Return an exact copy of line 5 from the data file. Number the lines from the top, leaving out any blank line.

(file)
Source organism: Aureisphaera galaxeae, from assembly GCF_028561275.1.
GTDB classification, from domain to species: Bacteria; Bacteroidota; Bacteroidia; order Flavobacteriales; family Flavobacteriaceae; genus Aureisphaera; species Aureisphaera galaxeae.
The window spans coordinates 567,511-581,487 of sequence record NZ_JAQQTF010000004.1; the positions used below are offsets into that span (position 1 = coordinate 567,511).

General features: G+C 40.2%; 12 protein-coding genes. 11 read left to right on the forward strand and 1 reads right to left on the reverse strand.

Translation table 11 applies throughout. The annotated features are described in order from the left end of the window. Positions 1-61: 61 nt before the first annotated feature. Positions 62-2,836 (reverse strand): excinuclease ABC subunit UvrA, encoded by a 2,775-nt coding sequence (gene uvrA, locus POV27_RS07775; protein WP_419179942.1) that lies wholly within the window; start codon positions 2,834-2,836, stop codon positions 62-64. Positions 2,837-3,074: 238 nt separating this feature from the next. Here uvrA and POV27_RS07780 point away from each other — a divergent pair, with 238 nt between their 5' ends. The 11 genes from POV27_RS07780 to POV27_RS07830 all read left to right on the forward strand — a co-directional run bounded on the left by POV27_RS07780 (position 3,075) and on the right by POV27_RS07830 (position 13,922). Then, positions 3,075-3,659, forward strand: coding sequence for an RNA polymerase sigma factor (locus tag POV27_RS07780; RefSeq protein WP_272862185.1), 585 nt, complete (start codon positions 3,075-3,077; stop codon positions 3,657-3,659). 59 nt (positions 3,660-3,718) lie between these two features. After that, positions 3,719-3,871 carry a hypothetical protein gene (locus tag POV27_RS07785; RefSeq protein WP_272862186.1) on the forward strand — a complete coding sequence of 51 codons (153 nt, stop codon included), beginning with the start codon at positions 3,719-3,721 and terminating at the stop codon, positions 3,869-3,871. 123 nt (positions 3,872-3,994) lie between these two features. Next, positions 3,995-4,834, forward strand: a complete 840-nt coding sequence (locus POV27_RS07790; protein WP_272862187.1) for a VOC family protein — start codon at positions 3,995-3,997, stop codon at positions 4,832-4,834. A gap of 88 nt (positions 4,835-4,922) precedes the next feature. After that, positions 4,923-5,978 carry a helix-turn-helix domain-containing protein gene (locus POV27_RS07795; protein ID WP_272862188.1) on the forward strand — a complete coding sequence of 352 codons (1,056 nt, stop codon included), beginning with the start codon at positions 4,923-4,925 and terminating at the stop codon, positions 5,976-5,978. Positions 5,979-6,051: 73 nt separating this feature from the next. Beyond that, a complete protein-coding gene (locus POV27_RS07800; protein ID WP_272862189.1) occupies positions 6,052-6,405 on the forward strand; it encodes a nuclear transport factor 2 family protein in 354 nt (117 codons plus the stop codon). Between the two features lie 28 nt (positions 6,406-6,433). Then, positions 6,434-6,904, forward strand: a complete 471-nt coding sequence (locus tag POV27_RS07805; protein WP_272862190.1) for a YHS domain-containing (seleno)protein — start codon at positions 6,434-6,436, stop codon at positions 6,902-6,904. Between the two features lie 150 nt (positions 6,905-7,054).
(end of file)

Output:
Translation table 11 applies throughout. The annotated features are described in order from the left end of the window. Positions 1-61: 61 nt before the first annotated feature. Positions 62-2,836 (reverse strand): excinuclease ABC subunit UvrA, encoded by a 2,775-nt coding sequence (gene uvrA, locus POV27_RS07775; protein WP_419179942.1) that lies wholly within the window; start codon positions 2,834-2,836, stop codon positions 62-64. Positions 2,837-3,074: 238 nt separating this feature from the next. Here uvrA and POV27_RS07780 point away from each other — a divergent pair, with 238 nt between their 5' ends. The 11 genes from POV27_RS07780 to POV27_RS07830 all read left to right on the forward strand — a co-directional run bounded on the left by POV27_RS07780 (position 3,075) and on the right by POV27_RS07830 (position 13,922). Then, positions 3,075-3,659, forward strand: coding sequence for an RNA polymerase sigma factor (locus tag POV27_RS07780; RefSeq protein WP_272862185.1), 585 nt, complete (start codon positions 3,075-3,077; stop codon positions 3,657-3,659). 59 nt (positions 3,660-3,718) lie between these two features. After that, positions 3,719-3,871 carry a hypothetical protein gene (locus tag POV27_RS07785; RefSeq protein WP_272862186.1) on the forward strand — a complete coding sequence of 51 codons (153 nt, stop codon included), beginning with the start codon at positions 3,719-3,721 and terminating at the stop codon, positions 3,869-3,871. 123 nt (positions 3,872-3,994) lie between these two features. Next, positions 3,995-4,834, forward strand: a complete 840-nt coding sequence (locus POV27_RS07790; protein WP_272862187.1) for a VOC family protein — start codon at positions 3,995-3,997, stop codon at positions 4,832-4,834. A gap of 88 nt (positions 4,835-4,922) precedes the next feature. After that, positions 4,923-5,978 carry a helix-turn-helix domain-containing protein gene (locus POV27_RS07795; protein ID WP_272862188.1) on the forward strand — a complete coding sequence of 352 codons (1,056 nt, stop codon included), beginning with the start codon at positions 4,923-4,925 and terminating at the stop codon, positions 5,976-5,978. Positions 5,979-6,051: 73 nt separating this feature from the next. Beyond that, a complete protein-coding gene (locus POV27_RS07800; protein ID WP_272862189.1) occupies positions 6,052-6,405 on the forward strand; it encodes a nuclear transport factor 2 family protein in 354 nt (117 codons plus the stop codon). Between the two features lie 28 nt (positions 6,406-6,433). Then, positions 6,434-6,904, forward strand: a complete 471-nt coding sequence (locus tag POV27_RS07805; protein WP_272862190.1) for a YHS domain-containing (seleno)protein — start codon at positions 6,434-6,436, stop codon at positions 6,902-6,904. Between the two features lie 150 nt (positions 6,905-7,054).